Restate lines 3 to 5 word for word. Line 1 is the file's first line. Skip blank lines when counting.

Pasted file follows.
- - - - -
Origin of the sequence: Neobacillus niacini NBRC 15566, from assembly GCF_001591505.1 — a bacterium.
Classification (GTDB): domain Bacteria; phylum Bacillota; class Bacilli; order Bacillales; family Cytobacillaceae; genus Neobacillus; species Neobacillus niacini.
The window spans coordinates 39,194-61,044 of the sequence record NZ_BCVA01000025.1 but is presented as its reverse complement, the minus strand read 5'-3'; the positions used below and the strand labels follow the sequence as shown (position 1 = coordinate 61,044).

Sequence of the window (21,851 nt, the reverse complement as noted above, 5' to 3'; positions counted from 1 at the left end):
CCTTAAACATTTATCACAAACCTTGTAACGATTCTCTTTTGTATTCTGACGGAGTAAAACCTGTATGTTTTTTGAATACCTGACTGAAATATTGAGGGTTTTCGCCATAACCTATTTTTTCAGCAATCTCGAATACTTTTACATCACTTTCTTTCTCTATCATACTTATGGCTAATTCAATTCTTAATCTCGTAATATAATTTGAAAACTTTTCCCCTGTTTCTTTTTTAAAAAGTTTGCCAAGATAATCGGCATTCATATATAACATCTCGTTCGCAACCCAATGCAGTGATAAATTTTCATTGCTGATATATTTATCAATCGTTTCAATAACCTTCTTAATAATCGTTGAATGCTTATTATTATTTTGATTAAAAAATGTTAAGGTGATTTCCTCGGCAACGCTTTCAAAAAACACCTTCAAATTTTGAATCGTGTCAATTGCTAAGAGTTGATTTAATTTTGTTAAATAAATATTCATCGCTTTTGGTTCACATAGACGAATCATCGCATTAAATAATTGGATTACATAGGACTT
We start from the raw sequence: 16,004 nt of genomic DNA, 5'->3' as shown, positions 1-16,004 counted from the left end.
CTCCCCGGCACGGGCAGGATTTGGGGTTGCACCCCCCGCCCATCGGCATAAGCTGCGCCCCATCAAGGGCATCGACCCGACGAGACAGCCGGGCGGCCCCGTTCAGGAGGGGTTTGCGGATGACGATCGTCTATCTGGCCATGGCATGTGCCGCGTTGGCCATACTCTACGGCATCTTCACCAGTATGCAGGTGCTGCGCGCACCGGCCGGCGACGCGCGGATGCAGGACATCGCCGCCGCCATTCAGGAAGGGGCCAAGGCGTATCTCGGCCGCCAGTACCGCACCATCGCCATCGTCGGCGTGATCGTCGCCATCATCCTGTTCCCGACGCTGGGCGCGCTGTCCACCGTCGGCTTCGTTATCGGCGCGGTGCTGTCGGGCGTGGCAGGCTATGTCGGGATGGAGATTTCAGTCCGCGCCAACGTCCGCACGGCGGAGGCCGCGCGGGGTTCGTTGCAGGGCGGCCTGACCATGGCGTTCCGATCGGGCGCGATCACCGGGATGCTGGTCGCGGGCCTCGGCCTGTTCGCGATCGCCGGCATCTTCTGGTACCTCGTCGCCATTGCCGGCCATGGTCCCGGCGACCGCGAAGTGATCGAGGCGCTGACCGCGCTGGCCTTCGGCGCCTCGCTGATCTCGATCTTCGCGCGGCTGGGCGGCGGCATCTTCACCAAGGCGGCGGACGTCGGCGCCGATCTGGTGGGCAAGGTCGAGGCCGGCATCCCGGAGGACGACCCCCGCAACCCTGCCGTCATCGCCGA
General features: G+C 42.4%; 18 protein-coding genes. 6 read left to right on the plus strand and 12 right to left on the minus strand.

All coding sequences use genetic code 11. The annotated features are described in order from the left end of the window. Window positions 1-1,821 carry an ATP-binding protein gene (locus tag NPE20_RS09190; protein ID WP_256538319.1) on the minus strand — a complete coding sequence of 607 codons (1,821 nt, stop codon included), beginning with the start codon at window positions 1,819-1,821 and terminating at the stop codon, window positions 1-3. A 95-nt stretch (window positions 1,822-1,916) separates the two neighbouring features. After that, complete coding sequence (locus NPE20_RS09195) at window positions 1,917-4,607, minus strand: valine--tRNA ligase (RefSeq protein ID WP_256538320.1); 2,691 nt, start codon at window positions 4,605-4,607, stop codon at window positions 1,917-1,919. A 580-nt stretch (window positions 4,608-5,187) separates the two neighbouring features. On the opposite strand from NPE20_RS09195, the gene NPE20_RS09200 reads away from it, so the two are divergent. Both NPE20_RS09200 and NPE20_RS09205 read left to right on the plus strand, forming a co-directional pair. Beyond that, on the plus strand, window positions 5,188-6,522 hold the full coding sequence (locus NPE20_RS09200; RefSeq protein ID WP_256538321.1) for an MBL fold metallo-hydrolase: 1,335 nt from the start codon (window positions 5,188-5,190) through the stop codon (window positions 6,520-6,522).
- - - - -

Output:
The window spans coordinates 39,194-61,044 of the sequence record NZ_BCVA01000025.1 but is presented as its reverse complement, the minus strand read 5'-3'; the positions used below and the strand labels follow the sequence as shown (position 1 = coordinate 61,044).

Sequence of the window (21,851 nt, the reverse complement as noted above, 5' to 3'; positions counted from 1 at the left end):
CCTTAAACATTTATCACAAACCTTGTAACGATTCTCTTTTGTATTCTGACGGAGTAAAACCTGTATGTTTTTTGAATACCTGACTGAAATATTGAGGGTTTTCGCCATAACCTATTTTTTCAGCAATCTCGAATACTTTTACATCACTTTCTTTCTCTATCATACTTATGGCTAATTCAATTCTTAATCTCGTAATATAATTTGAAAACTTTTCCCCTGTTTCTTTTTTAAAAAGTTTGCCAAGATAATCGGCATTCATATATAACATCTCGTTCGCAACCCAATGCAGTGATAAATTTTCATTGCTGATATATTTATCAATCGTTTCAATAACCTTCTTAATAATCGTTGAATGCTTATTATTATTTTGATTAAAAAATGTTAAGGTGATTTCCTCGGCAACGCTTTCAAAAAACACCTTCAAATTTTGAATCGTGTCAATTGCTAAGAGTTGATTTAATTTTGTTAAATAAATATTCATCGCTTTTGGTTCACATAGACGAATCATCGCATTAAATAATTGGATTACATAGGACTT